“We’re having a great day at MicroTool. This is Kat. How can I help you?”
Imagine the wah-wah voice of the adults on Charlie Brown specials. That should provide an accurate picture of the level of enthusiasm I mustered when uttering this phrase every time the phone rang at my old job. Believe me, this intro was not my idea. When I call a business, I prefer them to get to the point. But the owner, my boss, wanted a friendly voice that exuded hospitality. He probably should have scheduled a second interview before hiring me.
I have never been great at customer service. Sometimes I was downright rude to customers. In my early twenties, I managed a couple of sunglass stores- you know, stores where we sold nothing but sunglasses. I would ask people “is there something I can help you find?” At least five times a day, some comedian would reply “do you have any sunglasses?” I couldn’t help myself when I glared daggers and replied “wow, I haven’t heard that one before.” Ok, sales are not my thing.
So why am I bringing up my tendency for discourtesy? I happened upon an article for aspiring authors, written by Hugh Howey, the author of the Wool series. If you are unfamiliar with Wool, the stories are set in a post-apocalyptic future where civilization has been forced to live in huge cities underground.
Howey gained a name for himself through self-publishing. My husband, Ben, came across another one of his stories on the Amazon free list. He enjoyed the story, did a little research on the author and came across Wool. Howey grew a loyal following through word of mouth and Wool became a hit. It has recently been made into a graphic novel, and was sold to 20th Century Fox for a possible film. Howey signed a print-only deal with Simon and Schuster for a reported $500,000. Not bad for a guy who originally gave away the story for free.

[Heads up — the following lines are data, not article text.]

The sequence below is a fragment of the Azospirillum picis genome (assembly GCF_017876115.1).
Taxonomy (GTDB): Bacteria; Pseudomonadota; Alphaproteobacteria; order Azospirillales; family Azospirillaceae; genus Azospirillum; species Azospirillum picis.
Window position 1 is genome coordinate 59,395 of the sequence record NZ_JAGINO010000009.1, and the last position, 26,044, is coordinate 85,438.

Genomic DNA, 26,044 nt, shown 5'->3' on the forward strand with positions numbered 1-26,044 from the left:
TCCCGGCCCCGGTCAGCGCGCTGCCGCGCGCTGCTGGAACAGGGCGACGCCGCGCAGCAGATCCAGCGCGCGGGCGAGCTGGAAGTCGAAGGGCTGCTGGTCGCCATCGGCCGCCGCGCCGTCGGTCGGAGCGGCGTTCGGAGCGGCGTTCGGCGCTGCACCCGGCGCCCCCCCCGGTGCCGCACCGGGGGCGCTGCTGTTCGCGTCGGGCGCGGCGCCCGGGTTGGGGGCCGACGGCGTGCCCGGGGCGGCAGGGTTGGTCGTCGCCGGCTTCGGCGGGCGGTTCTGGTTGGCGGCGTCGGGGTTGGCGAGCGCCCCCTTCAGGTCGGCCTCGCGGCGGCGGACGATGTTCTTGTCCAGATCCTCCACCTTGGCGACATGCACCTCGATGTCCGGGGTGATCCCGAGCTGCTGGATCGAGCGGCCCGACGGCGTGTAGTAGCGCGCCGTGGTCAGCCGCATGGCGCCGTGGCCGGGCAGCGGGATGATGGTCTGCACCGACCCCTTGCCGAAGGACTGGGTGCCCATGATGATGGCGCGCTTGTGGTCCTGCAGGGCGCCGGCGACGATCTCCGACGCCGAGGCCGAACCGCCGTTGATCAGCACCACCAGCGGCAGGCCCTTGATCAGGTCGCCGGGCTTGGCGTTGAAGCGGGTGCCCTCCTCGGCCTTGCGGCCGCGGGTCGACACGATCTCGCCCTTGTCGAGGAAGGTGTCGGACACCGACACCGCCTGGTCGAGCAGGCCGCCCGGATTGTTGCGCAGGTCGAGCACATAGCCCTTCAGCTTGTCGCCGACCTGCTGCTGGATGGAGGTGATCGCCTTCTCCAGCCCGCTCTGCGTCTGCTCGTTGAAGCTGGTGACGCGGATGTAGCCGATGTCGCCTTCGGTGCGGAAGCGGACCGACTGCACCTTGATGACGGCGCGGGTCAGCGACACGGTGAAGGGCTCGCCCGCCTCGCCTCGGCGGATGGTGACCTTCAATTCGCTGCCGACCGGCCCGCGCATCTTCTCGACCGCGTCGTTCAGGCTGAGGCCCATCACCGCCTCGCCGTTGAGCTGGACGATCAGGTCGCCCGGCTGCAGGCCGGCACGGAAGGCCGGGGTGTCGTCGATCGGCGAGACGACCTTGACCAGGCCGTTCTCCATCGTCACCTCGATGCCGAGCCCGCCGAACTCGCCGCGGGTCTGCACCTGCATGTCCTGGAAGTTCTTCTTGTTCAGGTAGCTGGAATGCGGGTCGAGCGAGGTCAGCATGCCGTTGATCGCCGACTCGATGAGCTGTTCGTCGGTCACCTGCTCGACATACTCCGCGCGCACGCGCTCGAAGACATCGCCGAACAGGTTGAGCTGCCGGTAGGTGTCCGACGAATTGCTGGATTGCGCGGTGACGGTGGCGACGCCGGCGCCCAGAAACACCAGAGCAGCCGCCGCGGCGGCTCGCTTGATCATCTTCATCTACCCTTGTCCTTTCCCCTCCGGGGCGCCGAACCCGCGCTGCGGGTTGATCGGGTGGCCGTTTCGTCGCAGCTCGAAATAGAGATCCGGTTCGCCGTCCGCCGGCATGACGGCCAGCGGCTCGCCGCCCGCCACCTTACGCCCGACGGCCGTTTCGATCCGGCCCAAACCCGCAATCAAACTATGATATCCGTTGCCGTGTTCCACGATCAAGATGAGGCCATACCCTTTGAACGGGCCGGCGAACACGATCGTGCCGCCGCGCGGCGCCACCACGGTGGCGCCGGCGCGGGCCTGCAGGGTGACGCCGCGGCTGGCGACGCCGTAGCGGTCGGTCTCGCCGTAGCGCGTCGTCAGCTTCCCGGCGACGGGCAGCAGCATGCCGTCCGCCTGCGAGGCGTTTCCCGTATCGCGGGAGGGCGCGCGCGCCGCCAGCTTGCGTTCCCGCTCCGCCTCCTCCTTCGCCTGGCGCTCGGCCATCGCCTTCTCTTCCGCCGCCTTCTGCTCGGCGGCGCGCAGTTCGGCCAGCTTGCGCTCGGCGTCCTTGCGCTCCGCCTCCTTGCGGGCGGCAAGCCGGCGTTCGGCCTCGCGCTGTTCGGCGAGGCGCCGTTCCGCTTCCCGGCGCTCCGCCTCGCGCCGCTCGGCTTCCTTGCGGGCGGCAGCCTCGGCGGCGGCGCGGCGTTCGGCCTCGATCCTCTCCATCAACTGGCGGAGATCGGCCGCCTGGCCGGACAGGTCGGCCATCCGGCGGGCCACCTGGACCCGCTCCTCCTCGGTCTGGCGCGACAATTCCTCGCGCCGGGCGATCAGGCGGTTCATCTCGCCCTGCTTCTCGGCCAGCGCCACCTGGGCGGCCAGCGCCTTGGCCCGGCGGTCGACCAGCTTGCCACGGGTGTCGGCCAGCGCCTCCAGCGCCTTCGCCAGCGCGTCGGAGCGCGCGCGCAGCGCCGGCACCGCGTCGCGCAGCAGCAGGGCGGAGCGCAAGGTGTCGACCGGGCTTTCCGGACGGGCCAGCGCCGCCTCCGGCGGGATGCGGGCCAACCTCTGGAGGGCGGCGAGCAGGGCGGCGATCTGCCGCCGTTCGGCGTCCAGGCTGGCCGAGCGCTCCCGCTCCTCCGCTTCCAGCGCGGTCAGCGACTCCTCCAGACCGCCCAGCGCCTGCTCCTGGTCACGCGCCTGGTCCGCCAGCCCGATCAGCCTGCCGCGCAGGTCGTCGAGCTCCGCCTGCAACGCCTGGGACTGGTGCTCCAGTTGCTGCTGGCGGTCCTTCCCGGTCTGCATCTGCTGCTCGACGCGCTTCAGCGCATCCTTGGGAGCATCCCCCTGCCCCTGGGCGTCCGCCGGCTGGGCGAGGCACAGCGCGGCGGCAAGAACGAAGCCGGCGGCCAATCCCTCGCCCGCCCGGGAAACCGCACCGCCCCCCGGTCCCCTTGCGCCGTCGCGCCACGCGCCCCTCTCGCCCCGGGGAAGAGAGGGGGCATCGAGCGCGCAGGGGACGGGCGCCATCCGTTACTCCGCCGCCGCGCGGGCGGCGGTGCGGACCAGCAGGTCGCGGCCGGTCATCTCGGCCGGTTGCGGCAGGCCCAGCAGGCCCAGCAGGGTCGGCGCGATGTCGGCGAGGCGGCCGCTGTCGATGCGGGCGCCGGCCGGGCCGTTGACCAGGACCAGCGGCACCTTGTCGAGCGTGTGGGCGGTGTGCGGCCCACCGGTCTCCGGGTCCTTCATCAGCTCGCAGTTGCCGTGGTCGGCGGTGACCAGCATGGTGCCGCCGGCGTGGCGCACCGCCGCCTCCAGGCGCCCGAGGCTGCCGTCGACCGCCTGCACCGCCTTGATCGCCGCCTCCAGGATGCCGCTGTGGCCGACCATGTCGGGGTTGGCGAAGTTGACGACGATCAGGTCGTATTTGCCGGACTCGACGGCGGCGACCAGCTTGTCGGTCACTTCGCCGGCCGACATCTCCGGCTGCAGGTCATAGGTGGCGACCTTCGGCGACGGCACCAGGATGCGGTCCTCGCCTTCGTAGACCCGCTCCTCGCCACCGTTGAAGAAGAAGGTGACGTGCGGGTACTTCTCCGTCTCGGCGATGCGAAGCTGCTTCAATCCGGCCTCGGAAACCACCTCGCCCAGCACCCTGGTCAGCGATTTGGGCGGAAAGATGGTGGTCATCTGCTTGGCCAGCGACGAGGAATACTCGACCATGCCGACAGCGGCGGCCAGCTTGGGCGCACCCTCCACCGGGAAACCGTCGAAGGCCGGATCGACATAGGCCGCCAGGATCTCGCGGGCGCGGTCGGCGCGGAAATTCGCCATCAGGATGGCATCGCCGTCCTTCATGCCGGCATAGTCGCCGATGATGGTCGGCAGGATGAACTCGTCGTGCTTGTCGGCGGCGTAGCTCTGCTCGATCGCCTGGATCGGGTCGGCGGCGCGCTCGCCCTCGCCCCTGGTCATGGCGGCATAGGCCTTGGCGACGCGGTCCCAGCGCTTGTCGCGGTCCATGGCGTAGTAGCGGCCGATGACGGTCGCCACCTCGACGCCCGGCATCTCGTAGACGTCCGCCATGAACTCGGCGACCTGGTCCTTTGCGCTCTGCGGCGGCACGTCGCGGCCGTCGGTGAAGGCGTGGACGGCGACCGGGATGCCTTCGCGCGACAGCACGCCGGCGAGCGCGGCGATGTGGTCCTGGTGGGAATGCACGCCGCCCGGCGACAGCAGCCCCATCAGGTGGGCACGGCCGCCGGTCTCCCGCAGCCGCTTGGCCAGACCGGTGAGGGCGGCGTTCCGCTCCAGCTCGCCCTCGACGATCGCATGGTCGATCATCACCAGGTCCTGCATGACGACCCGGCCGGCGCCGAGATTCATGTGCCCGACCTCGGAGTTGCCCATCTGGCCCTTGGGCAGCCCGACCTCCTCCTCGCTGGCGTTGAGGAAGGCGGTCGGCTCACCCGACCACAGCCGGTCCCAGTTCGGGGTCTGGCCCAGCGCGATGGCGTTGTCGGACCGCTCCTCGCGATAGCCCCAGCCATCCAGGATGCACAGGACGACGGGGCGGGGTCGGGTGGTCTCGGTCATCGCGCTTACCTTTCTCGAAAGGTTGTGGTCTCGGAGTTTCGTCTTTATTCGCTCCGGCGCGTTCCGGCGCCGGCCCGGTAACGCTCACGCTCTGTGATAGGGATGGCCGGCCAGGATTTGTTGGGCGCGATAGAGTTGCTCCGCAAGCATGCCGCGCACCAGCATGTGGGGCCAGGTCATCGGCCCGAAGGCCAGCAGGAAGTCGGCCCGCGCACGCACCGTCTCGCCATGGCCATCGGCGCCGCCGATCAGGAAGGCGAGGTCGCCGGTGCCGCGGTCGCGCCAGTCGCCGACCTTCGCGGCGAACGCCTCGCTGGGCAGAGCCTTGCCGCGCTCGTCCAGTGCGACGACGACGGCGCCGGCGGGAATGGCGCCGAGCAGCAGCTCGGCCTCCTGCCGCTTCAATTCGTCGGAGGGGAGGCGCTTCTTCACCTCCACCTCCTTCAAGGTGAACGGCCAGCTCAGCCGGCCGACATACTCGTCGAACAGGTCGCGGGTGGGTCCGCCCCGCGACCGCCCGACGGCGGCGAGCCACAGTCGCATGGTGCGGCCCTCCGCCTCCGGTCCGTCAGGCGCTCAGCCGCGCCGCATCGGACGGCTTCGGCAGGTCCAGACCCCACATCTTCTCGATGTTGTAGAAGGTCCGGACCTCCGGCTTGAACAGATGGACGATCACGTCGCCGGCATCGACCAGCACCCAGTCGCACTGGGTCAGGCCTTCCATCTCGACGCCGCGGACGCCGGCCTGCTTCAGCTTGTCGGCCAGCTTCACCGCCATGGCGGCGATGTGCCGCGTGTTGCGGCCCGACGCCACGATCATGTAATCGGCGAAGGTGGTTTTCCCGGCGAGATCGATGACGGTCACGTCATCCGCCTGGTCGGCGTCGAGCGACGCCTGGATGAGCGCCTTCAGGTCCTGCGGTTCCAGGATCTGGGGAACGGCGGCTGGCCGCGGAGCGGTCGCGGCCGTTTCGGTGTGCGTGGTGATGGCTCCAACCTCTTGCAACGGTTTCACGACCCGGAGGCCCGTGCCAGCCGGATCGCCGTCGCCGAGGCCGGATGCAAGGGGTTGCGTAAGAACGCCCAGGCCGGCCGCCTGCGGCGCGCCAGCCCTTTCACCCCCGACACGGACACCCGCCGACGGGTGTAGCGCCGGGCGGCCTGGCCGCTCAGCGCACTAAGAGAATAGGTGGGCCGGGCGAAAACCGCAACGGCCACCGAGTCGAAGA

As I said, I came across an article on Howey’s website for aspiring authors looking to mimic his success.
While the advice covers everything from developing a habit of writing to appealing to readers, the bottom line is networking. You need to publicize your work, connect with fans, build a platform, attend conferences, and join a writing group. Basically, you are trying to meet and interact with as many people as possible, hoping to create a following and get your work in the hands of someone who can do something with it.
Great. Unless you have a personality that might be described as “cool” for the sake of politeness. It’s not that I purposely try to put out a vibe that reads “stay the fuck back.” I’m just a bit insecure around new people, and I guess it shows. I was talking to a bartender once, and I asked him if guys actually do the “I’d like to buy that lady at the end of the bar a drink” thing. He confirmed that they do. I bemoaned that I have never been bought a drink in that manner. The bartender says “You? Oh yeah, no way someone is going to buy you a drink. You do not come across as approachable.” Well, so much for free beer from strangers.
Last night, I watched this episode of Louie where he is trying to learn how to interview people for a late night talk show. Louie practices on the cleaning woman, and ultimately causes her to burst into tears discussing her dead mother. That’s how I think networking would go for me. I’d launch into a pitch for my children’s book and end on a tirade against female genital mutilation.
Were there ever glory days when writer’s just had to write? If so, I might put my time to better use trying to build a teleportation device to that period. Even though I can barely handle a drill, I can probably figure out how to build a complex, mythical machine faster than I can learn to smile and make chit chat with strangers.